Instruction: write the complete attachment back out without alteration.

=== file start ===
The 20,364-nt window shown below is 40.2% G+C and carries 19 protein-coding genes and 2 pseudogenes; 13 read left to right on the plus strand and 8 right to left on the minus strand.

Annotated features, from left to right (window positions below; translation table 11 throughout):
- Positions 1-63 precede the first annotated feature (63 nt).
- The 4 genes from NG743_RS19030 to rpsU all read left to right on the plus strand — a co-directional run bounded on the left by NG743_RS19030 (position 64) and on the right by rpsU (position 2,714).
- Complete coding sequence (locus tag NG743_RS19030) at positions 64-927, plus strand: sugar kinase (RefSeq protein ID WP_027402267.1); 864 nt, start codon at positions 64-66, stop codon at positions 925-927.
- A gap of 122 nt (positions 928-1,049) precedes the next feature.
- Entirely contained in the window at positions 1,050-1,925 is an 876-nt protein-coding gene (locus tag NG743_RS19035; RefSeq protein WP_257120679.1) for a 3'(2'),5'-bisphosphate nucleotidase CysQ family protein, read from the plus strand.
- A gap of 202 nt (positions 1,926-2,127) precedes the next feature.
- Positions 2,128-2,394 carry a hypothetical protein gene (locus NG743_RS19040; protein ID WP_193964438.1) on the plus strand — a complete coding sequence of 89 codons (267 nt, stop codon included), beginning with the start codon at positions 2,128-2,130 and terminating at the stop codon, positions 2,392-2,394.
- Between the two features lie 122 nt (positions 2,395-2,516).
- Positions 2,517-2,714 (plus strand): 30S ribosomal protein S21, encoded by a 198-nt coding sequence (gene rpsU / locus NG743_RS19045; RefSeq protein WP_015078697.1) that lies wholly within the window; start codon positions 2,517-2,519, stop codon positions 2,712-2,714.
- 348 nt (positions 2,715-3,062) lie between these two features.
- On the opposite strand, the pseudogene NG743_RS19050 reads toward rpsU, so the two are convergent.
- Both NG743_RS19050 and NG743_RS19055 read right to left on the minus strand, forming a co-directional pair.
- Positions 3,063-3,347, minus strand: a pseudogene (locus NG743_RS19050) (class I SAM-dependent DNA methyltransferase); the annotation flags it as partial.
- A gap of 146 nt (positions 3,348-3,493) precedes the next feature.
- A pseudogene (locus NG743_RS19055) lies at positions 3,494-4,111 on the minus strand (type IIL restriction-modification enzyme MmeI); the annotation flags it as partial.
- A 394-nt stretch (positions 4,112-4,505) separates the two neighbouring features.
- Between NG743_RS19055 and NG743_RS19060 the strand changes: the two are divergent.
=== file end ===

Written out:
The 20,364-nt window shown below is 40.2% G+C and carries 19 protein-coding genes and 2 pseudogenes; 13 read left to right on the plus strand and 8 right to left on the minus strand.

Annotated features, from left to right (window positions below; translation table 11 throughout):
- Positions 1-63 precede the first annotated feature (63 nt).
- The 4 genes from NG743_RS19030 to rpsU all read left to right on the plus strand — a co-directional run bounded on the left by NG743_RS19030 (position 64) and on the right by rpsU (position 2,714).
- Complete coding sequence (locus tag NG743_RS19030) at positions 64-927, plus strand: sugar kinase (RefSeq protein ID WP_027402267.1); 864 nt, start codon at positions 64-66, stop codon at positions 925-927.
- A gap of 122 nt (positions 928-1,049) precedes the next feature.
- Entirely contained in the window at positions 1,050-1,925 is an 876-nt protein-coding gene (locus tag NG743_RS19035; RefSeq protein WP_257120679.1) for a 3'(2'),5'-bisphosphate nucleotidase CysQ family protein, read from the plus strand.
- A gap of 202 nt (positions 1,926-2,127) precedes the next feature.
- Positions 2,128-2,394 carry a hypothetical protein gene (locus NG743_RS19040; protein ID WP_193964438.1) on the plus strand — a complete coding sequence of 89 codons (267 nt, stop codon included), beginning with the start codon at positions 2,128-2,130 and terminating at the stop codon, positions 2,392-2,394.
- Between the two features lie 122 nt (positions 2,395-2,516).
- Positions 2,517-2,714 (plus strand): 30S ribosomal protein S21, encoded by a 198-nt coding sequence (gene rpsU / locus NG743_RS19045; RefSeq protein WP_015078697.1) that lies wholly within the window; start codon positions 2,517-2,519, stop codon positions 2,712-2,714.
- 348 nt (positions 2,715-3,062) lie between these two features.
- On the opposite strand, the pseudogene NG743_RS19050 reads toward rpsU, so the two are convergent.
- Both NG743_RS19050 and NG743_RS19055 read right to left on the minus strand, forming a co-directional pair.
- Positions 3,063-3,347, minus strand: a pseudogene (locus NG743_RS19050) (class I SAM-dependent DNA methyltransferase); the annotation flags it as partial.
- A gap of 146 nt (positions 3,348-3,493) precedes the next feature.
- A pseudogene (locus NG743_RS19055) lies at positions 3,494-4,111 on the minus strand (type IIL restriction-modification enzyme MmeI); the annotation flags it as partial.
- A 394-nt stretch (positions 4,112-4,505) separates the two neighbouring features.
- Between NG743_RS19055 and NG743_RS19060 the strand changes: the two are divergent.